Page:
The School Zone: News



While most middle school students connect virtual reality (VR) to the field of gaming, students in SBISD are expanding their perspective beyond the joystick and using the process of VR development to explore career options and build marketable, real-world skills.

On a recent campus visit, Memorial Middle School eighth-graders in teacher Gail Dunn’s class were excited to share what they’ve been working on – coding and building content for instructional use and delivery via VR. Ask students about the work and it's obvious that VR is transforming their interest in math and basic coding into a passion – and a potential career pathway.

“It was fascinating to do all this and learn how all this works,” said eighth-grader William Wylie. “We’re learning more about the content area. We’re going beyond that.” 

Last year, Dunn used the concept of Genius Hour to inform her seventh-grade learning schedule. Genius Hour is an idea developed by Google where employees spend 20 percent of their time working on projects they are passionate about.

Thanks to support from SBISD partner CITGO, Dunn was able to provide the tools and freedom her students needed to explore their genius and find their passion for learning. The results inspired her to expand the Genius Hour concept into this school year's VR project as part of her Fundamentals of Computer Science class. Many of her Genius Hour students from last school year are now eighth-grade VR coders.

Students spend approximately two hours a week honing new coding skills and developing interactive VR content for campus instructors.

Custom VR content is accessible via a mobile app, a portfolio of work that will only grow based on this semester’s class activity. Working directly with campus educators to ensure the VR content aligns to instructional goals is an integral part of the learning experience for students. “They love Thursdays. Thursdays are VR days,” said Dunn.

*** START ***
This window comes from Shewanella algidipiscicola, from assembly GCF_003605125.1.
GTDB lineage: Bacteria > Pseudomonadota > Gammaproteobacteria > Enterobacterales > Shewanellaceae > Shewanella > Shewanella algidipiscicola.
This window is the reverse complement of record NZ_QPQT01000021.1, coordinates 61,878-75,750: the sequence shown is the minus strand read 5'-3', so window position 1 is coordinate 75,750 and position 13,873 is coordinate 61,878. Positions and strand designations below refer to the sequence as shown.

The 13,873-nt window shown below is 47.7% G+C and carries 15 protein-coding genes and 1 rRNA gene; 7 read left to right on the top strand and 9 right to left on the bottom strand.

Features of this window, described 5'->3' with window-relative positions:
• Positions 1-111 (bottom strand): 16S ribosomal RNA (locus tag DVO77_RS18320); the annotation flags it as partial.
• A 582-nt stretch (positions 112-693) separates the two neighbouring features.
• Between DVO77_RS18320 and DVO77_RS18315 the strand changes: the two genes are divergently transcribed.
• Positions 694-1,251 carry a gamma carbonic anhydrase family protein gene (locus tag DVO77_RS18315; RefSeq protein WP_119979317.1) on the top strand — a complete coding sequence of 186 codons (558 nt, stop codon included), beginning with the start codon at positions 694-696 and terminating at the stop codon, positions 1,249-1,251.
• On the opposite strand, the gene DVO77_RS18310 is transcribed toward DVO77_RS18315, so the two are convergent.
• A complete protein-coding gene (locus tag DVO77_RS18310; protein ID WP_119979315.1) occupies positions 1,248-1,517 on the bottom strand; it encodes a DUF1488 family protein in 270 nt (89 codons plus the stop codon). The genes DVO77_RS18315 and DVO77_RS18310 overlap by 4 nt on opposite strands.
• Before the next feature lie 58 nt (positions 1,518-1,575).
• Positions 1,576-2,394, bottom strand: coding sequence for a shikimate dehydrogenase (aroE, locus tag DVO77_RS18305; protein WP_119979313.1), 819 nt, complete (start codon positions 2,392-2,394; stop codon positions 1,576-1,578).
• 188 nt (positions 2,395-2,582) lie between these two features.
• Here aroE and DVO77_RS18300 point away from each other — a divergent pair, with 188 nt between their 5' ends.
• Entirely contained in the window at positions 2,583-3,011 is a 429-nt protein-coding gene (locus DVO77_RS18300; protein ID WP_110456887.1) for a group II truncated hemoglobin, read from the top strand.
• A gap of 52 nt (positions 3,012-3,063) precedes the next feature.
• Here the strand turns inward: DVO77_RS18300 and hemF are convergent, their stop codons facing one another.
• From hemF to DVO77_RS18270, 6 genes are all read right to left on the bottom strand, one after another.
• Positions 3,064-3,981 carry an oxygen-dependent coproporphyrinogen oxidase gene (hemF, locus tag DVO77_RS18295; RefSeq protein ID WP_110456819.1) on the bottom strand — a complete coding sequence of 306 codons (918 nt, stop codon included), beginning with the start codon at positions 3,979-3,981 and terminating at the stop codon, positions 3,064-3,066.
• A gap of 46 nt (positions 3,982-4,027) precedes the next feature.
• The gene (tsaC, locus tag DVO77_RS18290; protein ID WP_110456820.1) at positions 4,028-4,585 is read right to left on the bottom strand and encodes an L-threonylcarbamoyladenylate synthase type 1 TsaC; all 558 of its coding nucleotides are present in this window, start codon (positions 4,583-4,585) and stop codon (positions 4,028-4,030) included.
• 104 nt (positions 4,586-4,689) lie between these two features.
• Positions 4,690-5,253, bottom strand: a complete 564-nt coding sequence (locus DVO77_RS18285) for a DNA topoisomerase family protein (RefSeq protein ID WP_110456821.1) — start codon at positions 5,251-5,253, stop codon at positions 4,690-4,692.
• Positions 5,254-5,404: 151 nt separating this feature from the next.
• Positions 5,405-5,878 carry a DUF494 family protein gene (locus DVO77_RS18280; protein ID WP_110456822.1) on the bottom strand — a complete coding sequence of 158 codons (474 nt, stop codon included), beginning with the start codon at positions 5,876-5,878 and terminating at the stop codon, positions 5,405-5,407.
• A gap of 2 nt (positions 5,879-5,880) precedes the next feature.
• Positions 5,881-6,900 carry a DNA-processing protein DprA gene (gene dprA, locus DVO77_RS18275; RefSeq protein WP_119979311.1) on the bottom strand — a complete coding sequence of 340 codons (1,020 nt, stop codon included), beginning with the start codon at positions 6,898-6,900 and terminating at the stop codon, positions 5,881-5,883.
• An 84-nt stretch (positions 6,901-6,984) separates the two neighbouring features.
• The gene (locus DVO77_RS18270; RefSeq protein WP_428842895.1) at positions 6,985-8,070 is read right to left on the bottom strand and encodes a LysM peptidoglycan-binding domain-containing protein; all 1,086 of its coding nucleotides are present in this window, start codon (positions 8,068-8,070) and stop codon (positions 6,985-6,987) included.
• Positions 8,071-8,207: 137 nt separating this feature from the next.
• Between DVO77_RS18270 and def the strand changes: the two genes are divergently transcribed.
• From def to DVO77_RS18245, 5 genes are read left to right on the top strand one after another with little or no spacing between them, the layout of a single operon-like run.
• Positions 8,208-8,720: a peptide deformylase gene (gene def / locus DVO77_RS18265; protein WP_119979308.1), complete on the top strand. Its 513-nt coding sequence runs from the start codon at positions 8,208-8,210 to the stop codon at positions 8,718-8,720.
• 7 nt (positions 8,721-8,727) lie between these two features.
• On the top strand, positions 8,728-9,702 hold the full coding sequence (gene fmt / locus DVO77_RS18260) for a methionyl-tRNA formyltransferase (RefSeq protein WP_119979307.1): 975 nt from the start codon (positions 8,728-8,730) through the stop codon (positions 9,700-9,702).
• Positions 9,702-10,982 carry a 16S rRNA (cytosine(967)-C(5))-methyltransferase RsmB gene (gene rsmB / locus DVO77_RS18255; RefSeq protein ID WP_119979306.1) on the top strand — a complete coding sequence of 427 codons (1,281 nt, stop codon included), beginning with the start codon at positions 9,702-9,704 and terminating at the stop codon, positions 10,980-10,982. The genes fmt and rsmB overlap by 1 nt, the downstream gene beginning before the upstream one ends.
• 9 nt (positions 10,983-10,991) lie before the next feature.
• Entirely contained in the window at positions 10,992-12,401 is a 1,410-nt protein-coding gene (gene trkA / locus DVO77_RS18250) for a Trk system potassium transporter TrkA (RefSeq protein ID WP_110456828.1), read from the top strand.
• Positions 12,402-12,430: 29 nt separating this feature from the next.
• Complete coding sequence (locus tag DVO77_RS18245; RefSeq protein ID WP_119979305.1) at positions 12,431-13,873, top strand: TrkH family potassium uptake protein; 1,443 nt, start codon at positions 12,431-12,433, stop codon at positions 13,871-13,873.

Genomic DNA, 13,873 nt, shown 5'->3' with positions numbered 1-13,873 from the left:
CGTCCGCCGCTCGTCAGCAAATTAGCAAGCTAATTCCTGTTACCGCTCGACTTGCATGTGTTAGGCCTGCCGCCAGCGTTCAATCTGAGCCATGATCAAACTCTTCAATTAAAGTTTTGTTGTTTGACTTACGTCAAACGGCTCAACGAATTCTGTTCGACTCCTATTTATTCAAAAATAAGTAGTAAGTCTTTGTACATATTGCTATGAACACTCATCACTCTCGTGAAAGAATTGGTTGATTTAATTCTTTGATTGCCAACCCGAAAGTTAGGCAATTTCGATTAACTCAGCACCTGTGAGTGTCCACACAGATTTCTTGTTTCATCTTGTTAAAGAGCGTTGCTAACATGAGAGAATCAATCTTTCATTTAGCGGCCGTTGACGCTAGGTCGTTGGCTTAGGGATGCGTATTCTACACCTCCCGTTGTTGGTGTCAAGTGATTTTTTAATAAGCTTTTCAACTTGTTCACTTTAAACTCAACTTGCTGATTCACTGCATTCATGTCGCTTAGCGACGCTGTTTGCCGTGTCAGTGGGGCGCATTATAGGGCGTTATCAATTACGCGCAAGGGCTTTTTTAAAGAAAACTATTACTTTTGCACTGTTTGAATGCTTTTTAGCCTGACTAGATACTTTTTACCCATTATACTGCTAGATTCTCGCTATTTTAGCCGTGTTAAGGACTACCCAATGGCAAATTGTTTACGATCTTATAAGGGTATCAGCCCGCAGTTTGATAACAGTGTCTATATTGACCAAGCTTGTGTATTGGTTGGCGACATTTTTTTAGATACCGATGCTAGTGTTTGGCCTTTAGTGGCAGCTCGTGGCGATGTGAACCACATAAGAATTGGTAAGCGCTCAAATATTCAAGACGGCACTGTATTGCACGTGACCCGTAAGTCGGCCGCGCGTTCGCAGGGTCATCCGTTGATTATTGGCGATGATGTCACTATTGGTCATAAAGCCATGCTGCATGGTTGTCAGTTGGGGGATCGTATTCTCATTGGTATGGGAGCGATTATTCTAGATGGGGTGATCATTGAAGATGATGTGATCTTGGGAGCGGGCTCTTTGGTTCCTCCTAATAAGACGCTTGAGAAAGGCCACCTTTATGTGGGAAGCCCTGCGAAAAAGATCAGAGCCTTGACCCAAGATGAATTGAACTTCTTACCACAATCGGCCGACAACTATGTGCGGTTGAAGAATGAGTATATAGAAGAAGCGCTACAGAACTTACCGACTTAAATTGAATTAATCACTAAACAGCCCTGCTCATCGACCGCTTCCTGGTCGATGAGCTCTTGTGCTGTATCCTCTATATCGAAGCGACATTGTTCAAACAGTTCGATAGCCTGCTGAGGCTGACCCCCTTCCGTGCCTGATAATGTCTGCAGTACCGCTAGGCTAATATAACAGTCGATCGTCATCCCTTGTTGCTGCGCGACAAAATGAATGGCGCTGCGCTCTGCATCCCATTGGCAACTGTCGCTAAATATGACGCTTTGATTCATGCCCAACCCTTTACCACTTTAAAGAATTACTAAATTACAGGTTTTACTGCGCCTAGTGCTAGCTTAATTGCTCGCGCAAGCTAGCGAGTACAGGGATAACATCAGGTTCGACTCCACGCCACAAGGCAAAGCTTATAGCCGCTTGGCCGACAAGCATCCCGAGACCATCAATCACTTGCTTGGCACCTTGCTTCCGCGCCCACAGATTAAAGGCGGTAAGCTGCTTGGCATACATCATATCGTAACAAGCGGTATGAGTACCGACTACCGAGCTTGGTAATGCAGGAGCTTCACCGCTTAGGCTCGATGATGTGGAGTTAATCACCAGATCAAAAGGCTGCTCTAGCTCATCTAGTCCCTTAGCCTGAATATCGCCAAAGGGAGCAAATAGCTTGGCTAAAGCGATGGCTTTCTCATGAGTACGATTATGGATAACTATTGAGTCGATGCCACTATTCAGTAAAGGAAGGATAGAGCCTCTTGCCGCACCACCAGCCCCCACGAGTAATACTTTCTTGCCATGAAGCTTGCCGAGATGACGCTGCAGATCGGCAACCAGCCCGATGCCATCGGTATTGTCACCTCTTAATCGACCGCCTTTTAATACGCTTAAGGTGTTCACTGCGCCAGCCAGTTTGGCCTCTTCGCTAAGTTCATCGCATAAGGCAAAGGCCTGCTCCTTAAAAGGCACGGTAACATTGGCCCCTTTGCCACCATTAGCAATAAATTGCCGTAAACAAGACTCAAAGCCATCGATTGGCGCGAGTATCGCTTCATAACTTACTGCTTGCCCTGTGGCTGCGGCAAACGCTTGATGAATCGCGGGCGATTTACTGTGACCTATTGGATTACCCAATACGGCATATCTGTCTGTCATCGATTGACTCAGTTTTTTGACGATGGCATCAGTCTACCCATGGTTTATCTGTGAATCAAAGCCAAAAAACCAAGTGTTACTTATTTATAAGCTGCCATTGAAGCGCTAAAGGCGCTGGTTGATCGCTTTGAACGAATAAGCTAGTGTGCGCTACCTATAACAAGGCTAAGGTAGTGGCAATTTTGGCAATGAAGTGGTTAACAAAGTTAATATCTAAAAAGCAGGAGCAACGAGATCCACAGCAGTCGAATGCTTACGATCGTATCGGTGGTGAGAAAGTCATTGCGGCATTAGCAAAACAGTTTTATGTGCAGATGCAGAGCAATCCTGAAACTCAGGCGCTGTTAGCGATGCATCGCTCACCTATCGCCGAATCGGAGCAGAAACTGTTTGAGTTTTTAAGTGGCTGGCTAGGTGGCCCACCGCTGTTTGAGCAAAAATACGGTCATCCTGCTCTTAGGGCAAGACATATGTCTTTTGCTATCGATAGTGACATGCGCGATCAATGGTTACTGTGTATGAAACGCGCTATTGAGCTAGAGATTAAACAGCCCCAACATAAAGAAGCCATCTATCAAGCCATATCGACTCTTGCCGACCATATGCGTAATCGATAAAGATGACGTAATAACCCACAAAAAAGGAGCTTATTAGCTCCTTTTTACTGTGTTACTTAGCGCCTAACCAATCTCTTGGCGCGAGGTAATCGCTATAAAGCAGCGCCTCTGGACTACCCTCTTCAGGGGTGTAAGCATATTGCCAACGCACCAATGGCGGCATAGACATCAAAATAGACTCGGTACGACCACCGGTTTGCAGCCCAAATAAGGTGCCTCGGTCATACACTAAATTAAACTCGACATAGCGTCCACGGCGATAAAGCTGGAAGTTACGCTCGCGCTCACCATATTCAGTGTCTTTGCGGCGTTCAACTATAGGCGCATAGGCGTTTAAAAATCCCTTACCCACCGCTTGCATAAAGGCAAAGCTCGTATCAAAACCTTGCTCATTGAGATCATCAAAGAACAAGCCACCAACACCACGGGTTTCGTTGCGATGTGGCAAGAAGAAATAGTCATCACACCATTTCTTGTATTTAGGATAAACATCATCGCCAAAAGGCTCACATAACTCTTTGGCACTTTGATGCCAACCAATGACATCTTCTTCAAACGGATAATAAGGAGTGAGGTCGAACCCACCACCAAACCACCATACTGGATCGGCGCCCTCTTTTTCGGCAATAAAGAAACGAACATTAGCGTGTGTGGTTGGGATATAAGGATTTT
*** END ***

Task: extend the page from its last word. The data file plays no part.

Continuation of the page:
“They’ve worked together as a team, and I’ve asked them to jump in and do this. That’s an experience a student is likely to get in the real world.” From consultation with subject-area teachers to storyboarding and hands-on development, student design teams can explore traditional subjects like math and science while experiencing what it’s like to work for a ‘client’ and deliver a comprehensive final product.


Robust problem-solving and out-of-the-box thinking, the capacity to problem solve in 3-D, and the ability to exercise digital citizenship and information literacy, are all-important benefits of the work.

“It was a new experience,” said eighth-grader Weston Tyler. “There is so much more to be interested in and learn with VR as a tool. It’s given me so much more to think about.” Students also benefit from exercising the so-called soft skills – the capacity for collaboration and effective communication. Soft skills are becoming more and more critical as technology continues to reshape jobs of the future.

“It is the ultimate win that they figure out they can do it on their own, and they can do it as a team,” said Dunn. “They are coaching each other and exercising their ability to communicate and collaborate.”
As students demo their VR projects and earthquakes bring buildings to the ground while 3-D atoms spin, it’s obvious Dunn has accomplished what all great educators strive to do— inspire a passion for learning in students and open a doorway to the future.
To learn more about the powerful ways educators in SBISD are reshaping learning, click here.
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Submitted by Melissa Wiland, SBISD Communications